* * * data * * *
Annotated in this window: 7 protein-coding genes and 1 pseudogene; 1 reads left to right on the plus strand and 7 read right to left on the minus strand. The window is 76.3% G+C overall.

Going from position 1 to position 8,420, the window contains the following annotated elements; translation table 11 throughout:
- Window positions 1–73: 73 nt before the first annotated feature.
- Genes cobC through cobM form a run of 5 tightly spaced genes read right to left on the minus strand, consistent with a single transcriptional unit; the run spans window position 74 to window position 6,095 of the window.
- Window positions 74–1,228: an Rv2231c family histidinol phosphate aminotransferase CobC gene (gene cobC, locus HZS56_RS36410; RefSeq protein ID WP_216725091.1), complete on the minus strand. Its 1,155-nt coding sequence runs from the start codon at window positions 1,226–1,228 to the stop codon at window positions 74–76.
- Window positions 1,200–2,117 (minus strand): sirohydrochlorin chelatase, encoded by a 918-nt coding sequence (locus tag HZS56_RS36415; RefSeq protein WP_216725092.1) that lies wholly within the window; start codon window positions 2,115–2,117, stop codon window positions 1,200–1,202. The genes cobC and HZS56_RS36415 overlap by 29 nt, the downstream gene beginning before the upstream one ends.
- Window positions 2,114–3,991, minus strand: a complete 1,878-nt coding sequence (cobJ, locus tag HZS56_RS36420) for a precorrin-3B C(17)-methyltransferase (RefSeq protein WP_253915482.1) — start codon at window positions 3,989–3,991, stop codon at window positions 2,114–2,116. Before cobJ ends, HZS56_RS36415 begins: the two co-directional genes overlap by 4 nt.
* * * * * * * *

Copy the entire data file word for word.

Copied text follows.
Annotated in this window: 7 protein-coding genes and 1 pseudogene; 1 reads left to right on the plus strand and 7 read right to left on the minus strand. The window is 76.3% G+C overall.

Going from position 1 to position 8,420, the window contains the following annotated elements; translation table 11 throughout:
- Window positions 1–73: 73 nt before the first annotated feature.
- Genes cobC through cobM form a run of 5 tightly spaced genes read right to left on the minus strand, consistent with a single transcriptional unit; the run spans window position 74 to window position 6,095 of the window.
- Window positions 74–1,228: an Rv2231c family histidinol phosphate aminotransferase CobC gene (gene cobC, locus HZS56_RS36410; RefSeq protein ID WP_216725091.1), complete on the minus strand. Its 1,155-nt coding sequence runs from the start codon at window positions 1,226–1,228 to the stop codon at window positions 74–76.
- Window positions 1,200–2,117 (minus strand): sirohydrochlorin chelatase, encoded by a 918-nt coding sequence (locus tag HZS56_RS36415; RefSeq protein WP_216725092.1) that lies wholly within the window; start codon window positions 2,115–2,117, stop codon window positions 1,200–1,202. The genes cobC and HZS56_RS36415 overlap by 29 nt, the downstream gene beginning before the upstream one ends.
- Window positions 2,114–3,991, minus strand: a complete 1,878-nt coding sequence (cobJ, locus tag HZS56_RS36420) for a precorrin-3B C(17)-methyltransferase (RefSeq protein WP_253915482.1) — start codon at window positions 3,989–3,991, stop codon at window positions 2,114–2,116. Before cobJ ends, HZS56_RS36415 begins: the two co-directional genes overlap by 4 nt.